Tag Archives: kids playing

Gross motor activities to keep your kids active this summer

Gross motor activities for kids are incredibly important in the development of their gross motor skills. As school wraps up, you may find yourself with kiddos who have tremendous amounts of energy to burn this summer! These seven gross motor activities for autistic children  include activities that improve social skills while improving gross motor development. These skills are good for kids with autism but can easily be adapted to be fun for their siblings or peers!

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1. Jump on a Trampoline

Around here, the trampoline is a highly preferred activity for many of our kids with autism. Bouncing offers excellent sensory input that can be helpful in alleviating sensory overload. If you don’t have access to a trampoline at home, places like Flipzone in Plainfield and Skyzone in Fishers can be a fun day trip. If well supervised, jumping on a bed can also provide satisfaction!

2. Play Ball

Sometimes, simple activities that other kids can master easily might be very challenging for kids with autism. Catching the ball may not be realistic as a beginning step but you can work your way up that over time. Begin by rolling a ball back-and-forth with the kiddo. This simple task develops important eye tracking skills and it can encourage motor planning as the child follows the movement of the ball. Other activities include:

  • Kicking the ball
  • Learning to dribble
  • Bouncing on a ball
  • Tossing a ball into a net or target

3. Balancing

Balancing can also be very challenging for kids on the autism spectrum and many gross motor tasks require a sense of balance. Test to see if the kiddo can stand motionless with her eyes closed without losing balance to gauge how much work is necessary to develop balancing skills. You can start by using painter tape on the floor or a practice balance beam for them to follow. Balancing see-saws or playing hopscotch can also be fun for kids practicing this skill.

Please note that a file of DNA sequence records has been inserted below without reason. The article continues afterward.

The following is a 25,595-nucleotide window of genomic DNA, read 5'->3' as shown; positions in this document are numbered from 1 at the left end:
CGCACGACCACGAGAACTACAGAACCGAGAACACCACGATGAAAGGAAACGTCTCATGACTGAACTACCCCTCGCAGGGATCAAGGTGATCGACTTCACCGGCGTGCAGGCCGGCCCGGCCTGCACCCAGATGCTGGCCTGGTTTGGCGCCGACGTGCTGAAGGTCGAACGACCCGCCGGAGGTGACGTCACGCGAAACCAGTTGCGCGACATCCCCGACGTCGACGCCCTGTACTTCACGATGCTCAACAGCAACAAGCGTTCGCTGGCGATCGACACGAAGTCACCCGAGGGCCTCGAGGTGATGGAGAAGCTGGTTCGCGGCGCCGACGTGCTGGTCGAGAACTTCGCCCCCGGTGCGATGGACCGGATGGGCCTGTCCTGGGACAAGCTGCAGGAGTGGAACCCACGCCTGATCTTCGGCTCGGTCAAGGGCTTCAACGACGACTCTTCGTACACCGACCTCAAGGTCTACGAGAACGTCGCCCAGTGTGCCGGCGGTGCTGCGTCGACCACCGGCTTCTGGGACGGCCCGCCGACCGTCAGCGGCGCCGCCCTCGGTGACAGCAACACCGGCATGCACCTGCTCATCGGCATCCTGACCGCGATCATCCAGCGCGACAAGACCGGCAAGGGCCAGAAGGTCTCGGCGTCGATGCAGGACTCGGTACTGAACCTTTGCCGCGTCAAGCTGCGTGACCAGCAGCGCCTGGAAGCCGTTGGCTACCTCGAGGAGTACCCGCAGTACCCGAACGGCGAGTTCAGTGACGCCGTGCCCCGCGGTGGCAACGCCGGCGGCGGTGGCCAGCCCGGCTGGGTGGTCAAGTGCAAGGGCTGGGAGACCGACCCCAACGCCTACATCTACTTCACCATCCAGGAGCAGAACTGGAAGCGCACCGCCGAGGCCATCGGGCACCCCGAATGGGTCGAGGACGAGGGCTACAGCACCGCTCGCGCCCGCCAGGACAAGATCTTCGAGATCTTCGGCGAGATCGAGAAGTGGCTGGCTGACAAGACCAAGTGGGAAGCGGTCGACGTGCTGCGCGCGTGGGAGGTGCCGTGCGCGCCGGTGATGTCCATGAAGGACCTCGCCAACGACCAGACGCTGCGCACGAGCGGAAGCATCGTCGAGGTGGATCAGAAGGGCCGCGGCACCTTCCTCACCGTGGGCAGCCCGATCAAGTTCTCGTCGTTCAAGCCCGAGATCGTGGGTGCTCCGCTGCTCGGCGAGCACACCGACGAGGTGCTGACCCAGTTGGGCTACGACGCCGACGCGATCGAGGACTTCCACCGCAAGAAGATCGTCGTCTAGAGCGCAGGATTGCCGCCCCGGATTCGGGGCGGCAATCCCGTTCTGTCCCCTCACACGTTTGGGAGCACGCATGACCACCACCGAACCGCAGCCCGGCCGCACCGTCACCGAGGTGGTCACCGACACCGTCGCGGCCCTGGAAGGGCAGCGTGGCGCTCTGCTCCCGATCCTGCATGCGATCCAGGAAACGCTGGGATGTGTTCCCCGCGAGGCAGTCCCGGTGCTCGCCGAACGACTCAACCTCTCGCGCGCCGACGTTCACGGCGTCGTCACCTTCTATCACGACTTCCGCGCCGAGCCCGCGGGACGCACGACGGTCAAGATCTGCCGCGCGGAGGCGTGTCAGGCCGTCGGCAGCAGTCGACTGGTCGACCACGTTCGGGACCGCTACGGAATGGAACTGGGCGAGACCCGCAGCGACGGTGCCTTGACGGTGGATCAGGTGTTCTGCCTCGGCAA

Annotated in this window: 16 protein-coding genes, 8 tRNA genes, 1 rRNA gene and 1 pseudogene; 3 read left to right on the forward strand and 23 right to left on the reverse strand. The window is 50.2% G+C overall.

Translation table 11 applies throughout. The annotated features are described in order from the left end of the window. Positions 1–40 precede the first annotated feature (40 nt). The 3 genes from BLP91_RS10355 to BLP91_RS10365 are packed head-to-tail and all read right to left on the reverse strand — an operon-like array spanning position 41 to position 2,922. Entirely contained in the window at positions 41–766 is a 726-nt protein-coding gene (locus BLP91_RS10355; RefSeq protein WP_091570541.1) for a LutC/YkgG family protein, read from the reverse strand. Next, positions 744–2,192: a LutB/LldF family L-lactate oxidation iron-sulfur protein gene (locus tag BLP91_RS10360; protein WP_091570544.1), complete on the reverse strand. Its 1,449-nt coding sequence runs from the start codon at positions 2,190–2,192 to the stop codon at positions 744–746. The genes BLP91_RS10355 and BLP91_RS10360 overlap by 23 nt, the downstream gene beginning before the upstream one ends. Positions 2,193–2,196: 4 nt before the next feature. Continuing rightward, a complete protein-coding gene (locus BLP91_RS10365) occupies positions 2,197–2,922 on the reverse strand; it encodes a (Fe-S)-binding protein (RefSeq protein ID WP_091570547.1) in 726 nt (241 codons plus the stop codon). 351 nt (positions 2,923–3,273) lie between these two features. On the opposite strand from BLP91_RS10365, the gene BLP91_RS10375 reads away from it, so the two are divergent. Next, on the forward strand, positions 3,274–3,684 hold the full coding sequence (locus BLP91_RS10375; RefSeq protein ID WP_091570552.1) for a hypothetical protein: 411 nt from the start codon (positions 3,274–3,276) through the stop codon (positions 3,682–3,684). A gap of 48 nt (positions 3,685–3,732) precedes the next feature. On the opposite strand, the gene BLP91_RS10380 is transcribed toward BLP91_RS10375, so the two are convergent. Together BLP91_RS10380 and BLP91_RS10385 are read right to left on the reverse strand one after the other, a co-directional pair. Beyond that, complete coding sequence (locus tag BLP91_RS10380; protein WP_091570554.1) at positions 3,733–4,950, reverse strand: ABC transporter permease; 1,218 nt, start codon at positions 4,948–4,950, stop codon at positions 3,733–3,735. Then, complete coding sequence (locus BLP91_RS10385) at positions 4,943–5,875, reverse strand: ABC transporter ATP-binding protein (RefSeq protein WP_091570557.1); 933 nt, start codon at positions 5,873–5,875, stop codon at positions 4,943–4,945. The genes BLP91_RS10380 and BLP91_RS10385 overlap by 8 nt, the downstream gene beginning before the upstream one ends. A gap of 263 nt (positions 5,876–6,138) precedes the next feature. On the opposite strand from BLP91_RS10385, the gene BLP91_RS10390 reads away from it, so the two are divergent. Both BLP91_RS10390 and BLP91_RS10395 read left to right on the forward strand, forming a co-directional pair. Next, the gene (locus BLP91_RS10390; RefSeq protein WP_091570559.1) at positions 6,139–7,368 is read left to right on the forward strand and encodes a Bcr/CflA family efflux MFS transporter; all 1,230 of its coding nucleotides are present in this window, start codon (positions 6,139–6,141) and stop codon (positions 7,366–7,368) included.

4. Bicycles and Tricycles

Riding bikes can help develop kiddos with balance as well as developing leg muscles. Bikes and trikes can be adapted to kiddos to make riding them easier. Indy Area Ambucs can answer questions or help find bikes appropriate for kiddos. Who doesn’t love biking on a summer afternoon? Don’t forget to outfit kids with protective helmets and other equipment 🙂

5. Pretend Play

Participating in pretend play is a considerable challenge for kiddos with autism. In some of these activities, kids can benefit from moving around while developing their imaginations. Ideas for pretend play that uses motor skills include:

  • Fly like an airplane
  • Hop like a bunny
  • Play restaurant at snack time
  • Do a crab walk
  • Do a frog jump
  • Slither like a snake
  • Gallop or trot like a horse

6. Dance

 Parents and therapists can use dancing with music to encourage imitation and it can be a great way to teach daily living skills. Dance ideas include:

  • Clean It Up
  • Freeze Dance
  • Head, Shoulders, Knees and Toes
  • Wiggle the Sillies Out
  • Hokey Pokey

7. Obstacle Course

In addition to improving gross motor skills, obstacle courses can be a great way to encourage kiddos to follow directions!  The course does not have to be complex to be effective. In fact, parents and therapists can begin with a course consisting of one step and gradually introduce other steps to the activity. Simple ideas for an obstacle course include:

  • Crab walk
  • Frog jump
  • Ball toss
  • Jump rope
  • Limbo bar
  • Walk a line or paint tape design
  • Climb over objects
  • Beanbag toss
  • Crawling through a tunnel or a cardboard box
  • Roll along mats or underneath obstacles obstacle_ladderrun1_l
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